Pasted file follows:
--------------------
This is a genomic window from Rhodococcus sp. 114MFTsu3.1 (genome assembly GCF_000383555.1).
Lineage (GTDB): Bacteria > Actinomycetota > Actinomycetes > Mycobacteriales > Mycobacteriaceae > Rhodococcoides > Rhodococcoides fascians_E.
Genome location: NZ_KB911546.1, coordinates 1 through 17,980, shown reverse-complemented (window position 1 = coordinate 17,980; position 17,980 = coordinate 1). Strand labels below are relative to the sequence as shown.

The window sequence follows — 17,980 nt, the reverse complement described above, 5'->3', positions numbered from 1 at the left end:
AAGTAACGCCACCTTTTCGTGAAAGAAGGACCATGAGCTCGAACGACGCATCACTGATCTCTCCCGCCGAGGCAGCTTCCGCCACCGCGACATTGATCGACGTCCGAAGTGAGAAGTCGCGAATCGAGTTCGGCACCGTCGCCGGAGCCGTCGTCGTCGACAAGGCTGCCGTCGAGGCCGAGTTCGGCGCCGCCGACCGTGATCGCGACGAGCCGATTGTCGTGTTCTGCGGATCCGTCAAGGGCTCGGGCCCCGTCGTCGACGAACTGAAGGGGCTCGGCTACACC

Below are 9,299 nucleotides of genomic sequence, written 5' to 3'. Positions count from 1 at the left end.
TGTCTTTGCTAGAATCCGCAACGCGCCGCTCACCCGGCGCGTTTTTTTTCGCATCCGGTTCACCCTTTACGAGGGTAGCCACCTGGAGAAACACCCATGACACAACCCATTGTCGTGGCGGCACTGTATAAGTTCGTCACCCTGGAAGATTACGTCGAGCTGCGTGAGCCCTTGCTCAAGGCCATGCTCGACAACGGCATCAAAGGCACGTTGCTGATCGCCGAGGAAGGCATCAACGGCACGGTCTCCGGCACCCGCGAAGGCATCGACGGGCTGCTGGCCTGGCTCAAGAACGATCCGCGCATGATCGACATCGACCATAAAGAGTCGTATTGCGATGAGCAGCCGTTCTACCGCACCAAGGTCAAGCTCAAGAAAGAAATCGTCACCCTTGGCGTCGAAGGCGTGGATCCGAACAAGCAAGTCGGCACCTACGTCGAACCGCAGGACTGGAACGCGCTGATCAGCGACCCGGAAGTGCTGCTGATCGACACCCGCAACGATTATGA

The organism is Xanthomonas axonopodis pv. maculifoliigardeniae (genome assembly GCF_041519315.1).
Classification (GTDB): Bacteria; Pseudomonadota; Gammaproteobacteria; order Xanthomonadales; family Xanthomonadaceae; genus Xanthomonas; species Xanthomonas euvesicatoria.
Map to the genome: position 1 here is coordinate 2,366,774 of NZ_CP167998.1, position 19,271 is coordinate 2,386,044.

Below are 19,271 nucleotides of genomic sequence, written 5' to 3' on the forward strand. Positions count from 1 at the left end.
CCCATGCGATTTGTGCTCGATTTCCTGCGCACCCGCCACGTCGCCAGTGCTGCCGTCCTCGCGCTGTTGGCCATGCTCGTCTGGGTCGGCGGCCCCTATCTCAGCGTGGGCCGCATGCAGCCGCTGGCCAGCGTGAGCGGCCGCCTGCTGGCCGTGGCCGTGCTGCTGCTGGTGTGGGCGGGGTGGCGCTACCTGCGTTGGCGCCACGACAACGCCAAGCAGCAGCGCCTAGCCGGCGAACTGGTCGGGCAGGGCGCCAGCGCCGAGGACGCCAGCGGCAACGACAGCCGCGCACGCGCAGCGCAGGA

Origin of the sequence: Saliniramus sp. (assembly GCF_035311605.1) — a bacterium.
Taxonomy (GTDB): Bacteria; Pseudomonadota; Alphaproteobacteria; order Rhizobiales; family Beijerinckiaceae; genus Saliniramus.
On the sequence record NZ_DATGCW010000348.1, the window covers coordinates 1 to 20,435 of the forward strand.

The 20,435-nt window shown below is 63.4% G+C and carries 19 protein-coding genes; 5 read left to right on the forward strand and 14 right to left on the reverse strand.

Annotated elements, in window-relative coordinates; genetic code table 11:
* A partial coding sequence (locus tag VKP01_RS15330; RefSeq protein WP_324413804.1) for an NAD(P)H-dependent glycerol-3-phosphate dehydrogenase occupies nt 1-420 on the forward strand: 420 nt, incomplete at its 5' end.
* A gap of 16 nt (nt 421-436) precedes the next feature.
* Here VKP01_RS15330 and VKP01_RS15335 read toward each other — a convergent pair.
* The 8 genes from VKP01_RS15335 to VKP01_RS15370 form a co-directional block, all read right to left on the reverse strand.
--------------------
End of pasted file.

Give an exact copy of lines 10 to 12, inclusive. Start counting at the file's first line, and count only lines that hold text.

Map to the genome: position 1 here is coordinate 2,366,774 of NZ_CP167998.1, position 19,271 is coordinate 2,386,044.

Below are 19,271 nucleotides of genomic sequence, written 5' to 3' on the forward strand. Positions count from 1 at the left end.
CCCATGCGATTTGTGCTCGATTTCCTGCGCACCCGCCACGTCGCCAGTGCTGCCGTCCTCGCGCTGTTGGCCATGCTCGTCTGGGTCGGCGGCCCCTATCTCAGCGTGGGCCGCATGCAGCCGCTGGCCAGCGTGAGCGGCCGCCTGCTGGCCGTGGCCGTGCTGCTGCTGGTGTGGGCGGGGTGGCGCTACCTGCGTTGGCGCCACGACAACGCCAAGCAGCAGCGCCTAGCCGGCGAACTGGTCGGGCAGGGCGCCAGCGCCGAGGACGCCAGCGGCAACGACAGCCGCGCACGCGCAGCGCAGGA